Background One of the aims of the Study of Infectious Intestinal Disease (IID) in England is to estimate the incidence of IID presenting to general practice.
This sub-study aims to estimate and correct the degree of under-ascertainment in the national study.
Methods Cases of presumed IID which presented to general practice in the national study had been ascertained by their GP.
In 26 general practices, cases with computerized diagnoses suggestive of IID were identified retrospectively.
Cases which fulfilled the case definition of IID and should have been ascertained to the coordinating centre but were not, represented the under-ascertainement.
Logistic regression modelling was used to identify independent factors which influenced underascertainment.
Results The records of 2021 patients were examined, 1514 were eligible and should have been ascertained but only 974 (64%) were.
There was variation in ascertainment between the practices 30% to 93%). Patient-related factors independently associated with ascertainment were : i) vomiting only as opposed to diarrhoea with and without vomiting (OR 0.37) and ii) consultation in the surgery as opposed to at home (OR 2.18).
Practice-related factors independently associated with ascertainment were : i) participation in the enumeration study component (OR 1.78), ii) a larger number of partners (OR 0.3 for 7-8 partners) ; iii) rural location (OR 2.27) and iv) previous research experience (OR 1.92). (...)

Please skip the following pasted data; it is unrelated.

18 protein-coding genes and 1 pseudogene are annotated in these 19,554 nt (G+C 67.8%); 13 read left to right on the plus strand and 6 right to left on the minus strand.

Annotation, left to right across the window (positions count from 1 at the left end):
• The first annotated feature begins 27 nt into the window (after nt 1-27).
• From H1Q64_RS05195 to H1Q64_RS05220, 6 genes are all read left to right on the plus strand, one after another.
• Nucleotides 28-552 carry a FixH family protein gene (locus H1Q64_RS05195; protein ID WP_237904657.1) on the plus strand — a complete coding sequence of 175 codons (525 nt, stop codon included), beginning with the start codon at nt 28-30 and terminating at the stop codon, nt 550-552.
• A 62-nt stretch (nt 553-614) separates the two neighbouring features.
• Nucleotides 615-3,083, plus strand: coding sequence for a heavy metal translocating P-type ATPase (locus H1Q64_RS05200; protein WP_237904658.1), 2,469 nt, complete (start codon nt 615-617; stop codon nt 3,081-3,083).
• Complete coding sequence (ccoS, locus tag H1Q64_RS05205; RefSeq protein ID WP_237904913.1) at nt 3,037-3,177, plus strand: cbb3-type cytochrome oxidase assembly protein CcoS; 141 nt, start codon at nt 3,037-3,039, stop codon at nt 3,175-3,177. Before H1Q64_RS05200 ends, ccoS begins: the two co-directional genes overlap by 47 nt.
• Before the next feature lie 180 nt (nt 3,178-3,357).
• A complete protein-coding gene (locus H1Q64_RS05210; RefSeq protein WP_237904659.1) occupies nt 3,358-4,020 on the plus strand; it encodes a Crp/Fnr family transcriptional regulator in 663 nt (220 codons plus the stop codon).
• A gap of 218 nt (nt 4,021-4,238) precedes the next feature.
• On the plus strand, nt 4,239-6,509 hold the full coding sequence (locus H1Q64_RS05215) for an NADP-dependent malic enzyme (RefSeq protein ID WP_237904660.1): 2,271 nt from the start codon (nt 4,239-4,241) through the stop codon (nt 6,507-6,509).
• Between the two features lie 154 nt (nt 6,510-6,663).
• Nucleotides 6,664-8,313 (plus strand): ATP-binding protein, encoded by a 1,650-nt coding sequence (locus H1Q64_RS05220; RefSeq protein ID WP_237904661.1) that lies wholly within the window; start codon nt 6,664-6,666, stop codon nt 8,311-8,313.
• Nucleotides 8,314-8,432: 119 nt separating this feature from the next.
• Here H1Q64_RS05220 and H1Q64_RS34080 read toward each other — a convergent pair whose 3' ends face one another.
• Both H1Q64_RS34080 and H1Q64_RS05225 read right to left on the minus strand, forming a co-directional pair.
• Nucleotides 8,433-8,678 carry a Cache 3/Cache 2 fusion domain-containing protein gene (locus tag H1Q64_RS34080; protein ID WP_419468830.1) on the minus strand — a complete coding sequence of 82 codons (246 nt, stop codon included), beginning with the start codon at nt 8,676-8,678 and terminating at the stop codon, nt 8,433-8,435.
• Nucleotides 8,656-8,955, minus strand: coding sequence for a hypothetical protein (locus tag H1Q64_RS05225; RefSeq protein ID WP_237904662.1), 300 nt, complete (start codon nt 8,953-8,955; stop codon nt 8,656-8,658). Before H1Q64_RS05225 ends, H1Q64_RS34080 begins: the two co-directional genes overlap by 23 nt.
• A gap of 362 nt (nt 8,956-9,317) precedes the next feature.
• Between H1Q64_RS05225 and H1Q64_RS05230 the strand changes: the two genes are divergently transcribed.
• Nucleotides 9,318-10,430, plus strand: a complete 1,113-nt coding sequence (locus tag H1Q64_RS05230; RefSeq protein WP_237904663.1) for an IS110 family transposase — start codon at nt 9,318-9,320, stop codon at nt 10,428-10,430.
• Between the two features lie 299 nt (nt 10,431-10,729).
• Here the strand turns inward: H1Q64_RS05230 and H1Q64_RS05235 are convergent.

Mots-clés Pascal : Infection, Intestin pathologie, Incidence, Médecine générale, Validité, Epidémiologie, Méthodologie, Enregistrement donnée, Evaluation, Homme, Angleterre, Grande Bretagne, Royaume Uni, Europe, Appareil digestif pathologie
Mots-clés Pascal anglais : Infection, Intestinal disease, Incidence, Internal medicine, Validity, Epidemiology, Methodology, Data logging, Evaluation, Human, England, Great Britain, United Kingdom, Europe, Digestive diseases
Notice produite par :
Inist-CNRS - Institut de l'Information Scientifique et Technique
Cote : 99-0147607
Code Inist : 002B30A01A1. Création : 16/11/1999.